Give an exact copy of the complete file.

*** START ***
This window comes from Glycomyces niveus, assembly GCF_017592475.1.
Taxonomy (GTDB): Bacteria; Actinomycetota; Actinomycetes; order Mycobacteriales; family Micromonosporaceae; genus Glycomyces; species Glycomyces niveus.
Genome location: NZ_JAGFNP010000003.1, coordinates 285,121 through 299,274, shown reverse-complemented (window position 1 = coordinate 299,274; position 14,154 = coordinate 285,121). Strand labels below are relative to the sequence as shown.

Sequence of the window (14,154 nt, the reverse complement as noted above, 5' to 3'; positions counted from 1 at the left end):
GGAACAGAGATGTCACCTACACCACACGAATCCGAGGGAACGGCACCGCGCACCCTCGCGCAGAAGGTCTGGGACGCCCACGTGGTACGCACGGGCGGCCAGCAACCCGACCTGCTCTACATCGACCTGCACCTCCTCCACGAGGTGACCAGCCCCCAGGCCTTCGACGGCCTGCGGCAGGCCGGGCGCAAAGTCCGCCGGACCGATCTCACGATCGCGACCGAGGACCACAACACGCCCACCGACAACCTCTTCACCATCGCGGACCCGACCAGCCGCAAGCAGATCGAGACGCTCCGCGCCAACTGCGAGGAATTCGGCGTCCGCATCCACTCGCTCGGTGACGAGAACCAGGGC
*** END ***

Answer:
This window comes from Glycomyces niveus, assembly GCF_017592475.1.
Taxonomy (GTDB): Bacteria; Actinomycetota; Actinomycetes; order Mycobacteriales; family Micromonosporaceae; genus Glycomyces; species Glycomyces niveus.
Genome location: NZ_JAGFNP010000003.1, coordinates 285,121 through 299,274, shown reverse-complemented (window position 1 = coordinate 299,274; position 14,154 = coordinate 285,121). Strand labels below are relative to the sequence as shown.

Sequence of the window (14,154 nt, the reverse complement as noted above, 5' to 3'; positions counted from 1 at the left end):
GGAACAGAGATGTCACCTACACCACACGAATCCGAGGGAACGGCACCGCGCACCCTCGCGCAGAAGGTCTGGGACGCCCACGTGGTACGCACGGGCGGCCAGCAACCCGACCTGCTCTACATCGACCTGCACCTCCTCCACGAGGTGACCAGCCCCCAGGCCTTCGACGGCCTGCGGCAGGCCGGGCGCAAAGTCCGCCGGACCGATCTCACGATCGCGACCGAGGACCACAACACGCCCACCGACAACCTCTTCACCATCGCGGACCCGACCAGCCGCAAGCAGATCGAGACGCTCCGCGCCAACTGCGAGGAATTCGGCGTCCGCATCCACTCGCTCGGTGACGAGAACCAGGGC